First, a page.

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Long-term shifts in the phenology of rare and endemic Rocky Mountain plants

Overview of attention for article published in American Journal of Botany, August 2015
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About this Attention Score

  • In the top 25% of all research outputs scored by Altmetric
  • High Attention Score compared to outputs of the same age (90th percentile)
  • High Attention Score compared to outputs of the same age and source (96th percentile)

Mentioned by

blogs
1 blog
policy
1 policy source
twitter
8 tweeters
facebook
4 Facebook pages

Citations

dimensions_citation
17 Dimensions

Readers on

mendeley
60 Mendeley
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Title
Long-term shifts in the phenology of rare and endemic Rocky Mountain plants
Published in
American Journal of Botany, August 2015
DOI 10.3732/ajb.1500156
Pubmed ID
Authors

Seth M. Munson, Anna A. Sher

Abstract

• Mountainous regions support high plant productivity, diversity, and endemism, yet are highly vulnerable to climate change. Historical records and model predictions show increasing temperatures across high elevation regions including the Southern Rocky Mountains, which can have a strong influence on the performance and distribution of montane plant species. Rare plant species can be particularly vulnerable to climate change because of their limited abundance and distribution.• We tracked the phenology of rare and endemic species, which are identified as imperiled, across three different habitat types with herbarium records to determine if flowering time has changed over the last century, and if phenological change was related to shifts in climate.• We found that the flowering date of rare species has accelerated 3.1 d every decade (42 d total) since the late 1800s, with plants in sagebrush interbasins showing the strongest accelerations in phenology. High winter temperatures were associated with the acceleration of phenology in low elevation sagebrush and barren river habitats, whereas high spring temperatures explained accelerated phenology in the high elevation alpine habitat. In contrast, high spring temperatures delayed the phenology of plant species in the two low-elevation habitats and precipitation had mixed effects depending on the season.• These results provide evidence for large shifts in the phenology of rare Rocky Mountain plants related to climate, which can have strong effects on plant fitness, the abundance of associated wildlife, and the future of plant conservation in mountainous regions.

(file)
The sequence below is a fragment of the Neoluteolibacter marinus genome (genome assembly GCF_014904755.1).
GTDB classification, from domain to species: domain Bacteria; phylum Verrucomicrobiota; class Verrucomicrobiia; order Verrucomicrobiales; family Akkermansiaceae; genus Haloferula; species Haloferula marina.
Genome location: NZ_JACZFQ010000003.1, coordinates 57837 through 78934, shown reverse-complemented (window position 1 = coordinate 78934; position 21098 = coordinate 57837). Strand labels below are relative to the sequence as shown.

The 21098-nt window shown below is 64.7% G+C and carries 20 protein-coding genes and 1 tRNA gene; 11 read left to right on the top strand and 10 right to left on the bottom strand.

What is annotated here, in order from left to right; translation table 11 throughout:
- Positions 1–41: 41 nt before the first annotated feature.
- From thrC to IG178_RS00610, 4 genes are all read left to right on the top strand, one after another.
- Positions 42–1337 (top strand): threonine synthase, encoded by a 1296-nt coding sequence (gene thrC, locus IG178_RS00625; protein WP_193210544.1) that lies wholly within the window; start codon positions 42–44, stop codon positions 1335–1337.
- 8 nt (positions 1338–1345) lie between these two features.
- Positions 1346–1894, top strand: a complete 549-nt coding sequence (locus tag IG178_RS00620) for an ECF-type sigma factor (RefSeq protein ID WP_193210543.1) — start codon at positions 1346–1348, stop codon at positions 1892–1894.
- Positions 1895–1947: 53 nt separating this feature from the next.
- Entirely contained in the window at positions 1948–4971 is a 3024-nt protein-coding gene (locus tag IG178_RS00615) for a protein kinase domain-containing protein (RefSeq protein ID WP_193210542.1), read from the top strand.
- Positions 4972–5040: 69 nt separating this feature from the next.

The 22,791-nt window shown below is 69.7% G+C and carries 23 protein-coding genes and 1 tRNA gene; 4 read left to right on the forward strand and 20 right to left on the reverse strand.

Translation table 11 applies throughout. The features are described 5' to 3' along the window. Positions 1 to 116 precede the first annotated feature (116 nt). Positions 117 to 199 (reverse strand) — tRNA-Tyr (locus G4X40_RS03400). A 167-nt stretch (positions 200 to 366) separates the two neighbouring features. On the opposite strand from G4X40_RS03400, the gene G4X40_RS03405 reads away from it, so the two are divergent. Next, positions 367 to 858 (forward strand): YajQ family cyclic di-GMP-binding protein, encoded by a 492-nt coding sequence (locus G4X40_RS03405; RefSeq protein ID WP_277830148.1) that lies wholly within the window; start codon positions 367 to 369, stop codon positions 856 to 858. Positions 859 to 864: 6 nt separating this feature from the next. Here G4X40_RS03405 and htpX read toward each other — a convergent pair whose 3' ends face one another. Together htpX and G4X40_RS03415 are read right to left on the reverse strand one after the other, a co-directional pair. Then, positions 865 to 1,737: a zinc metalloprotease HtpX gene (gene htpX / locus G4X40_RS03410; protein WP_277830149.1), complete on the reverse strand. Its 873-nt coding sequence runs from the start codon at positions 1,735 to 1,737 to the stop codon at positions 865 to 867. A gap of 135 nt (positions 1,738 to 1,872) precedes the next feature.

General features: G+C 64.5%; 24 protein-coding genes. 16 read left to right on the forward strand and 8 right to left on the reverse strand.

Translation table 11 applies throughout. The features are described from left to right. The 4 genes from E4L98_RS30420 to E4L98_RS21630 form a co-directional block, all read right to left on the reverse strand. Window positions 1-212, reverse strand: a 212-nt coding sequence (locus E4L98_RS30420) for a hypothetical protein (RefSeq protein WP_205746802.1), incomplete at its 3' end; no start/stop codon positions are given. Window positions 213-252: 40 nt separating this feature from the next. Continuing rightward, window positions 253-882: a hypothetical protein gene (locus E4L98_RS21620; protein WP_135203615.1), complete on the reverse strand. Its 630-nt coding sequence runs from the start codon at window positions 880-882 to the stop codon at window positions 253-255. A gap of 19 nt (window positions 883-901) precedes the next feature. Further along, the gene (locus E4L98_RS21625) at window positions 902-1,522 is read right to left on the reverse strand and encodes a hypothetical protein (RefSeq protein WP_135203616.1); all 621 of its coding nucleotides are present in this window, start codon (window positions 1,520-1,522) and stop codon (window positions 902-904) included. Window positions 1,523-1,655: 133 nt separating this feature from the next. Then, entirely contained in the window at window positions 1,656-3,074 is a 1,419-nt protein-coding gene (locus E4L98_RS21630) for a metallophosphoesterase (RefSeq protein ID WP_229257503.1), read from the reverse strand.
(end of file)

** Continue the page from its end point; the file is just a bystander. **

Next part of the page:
Twitter Demographics

The data shown below were collected from the profiles of 8 tweeters who shared this research output. Click here to find out more about how the information was compiled.

Mendeley readers

The data shown below were compiled from readership statistics for 60 Mendeley readers of this research output. Click here to see the associated Mendeley record.

Geographical breakdown

Country Count As %
United States 2 3%
Unknown 58 97%

Demographic breakdown

Readers by professional status Count As %
Researcher 13 22%
Student > Ph. D. Student 11 18%
Student > Master 8 13%
Student > Bachelor 6 10%
Professor > Associate Professor 6 10%
Other 11 18%
Unknown 5 8%
Readers by discipline Count As %
Agricultural and Biological Sciences 34 57%
Environmental Science 14 23%
Social Sciences 3 5%
Earth and Planetary Sciences 2 3%
Biochemistry, Genetics and Molecular Biology 1 2%
Other 0 0%
Unknown 6 10%

Attention Score in Context

This research output has an Altmetric Attention Score of 17. This is our high-level measure of the quality and quantity of online attention that it has received. This Attention Score, as well as the ranking and number of research outputs shown below, was calculated when the research output was last mentioned on 01 September 2019.
All research outputs
#1,055,084
of 14,539,453 outputs
Outputs from American Journal of Botany
#213
of 3,084 outputs
Outputs of similar age
#21,465
of 235,997 outputs
Outputs of similar age from American Journal of Botany
#2
of 64 outputs
Altmetric has tracked 14,539,453 research outputs across all sources so far. Compared to these this one has done particularly well and is in the 92nd percentile: it's in the top 10% of all research outputs ever tracked by Altmetric.
So far Altmetric has tracked 3,084 research outputs from this source. They typically receive a little more attention than average, with a mean Attention Score of 6.1. This one has done particularly well, scoring higher than 93% of its peers.
Older research outputs will score higher simply because they've had more time to accumulate mentions. To account for age we can compare this Altmetric Attention Score to the 235,997 tracked outputs that were published within six weeks on either side of this one in any source. This one has done particularly well, scoring higher than 90% of its contemporaries.
We're also able to compare this research output to 64 others from the same source and published within six weeks on either side of this one. This one has done particularly well, scoring higher than 96% of its contemporaries.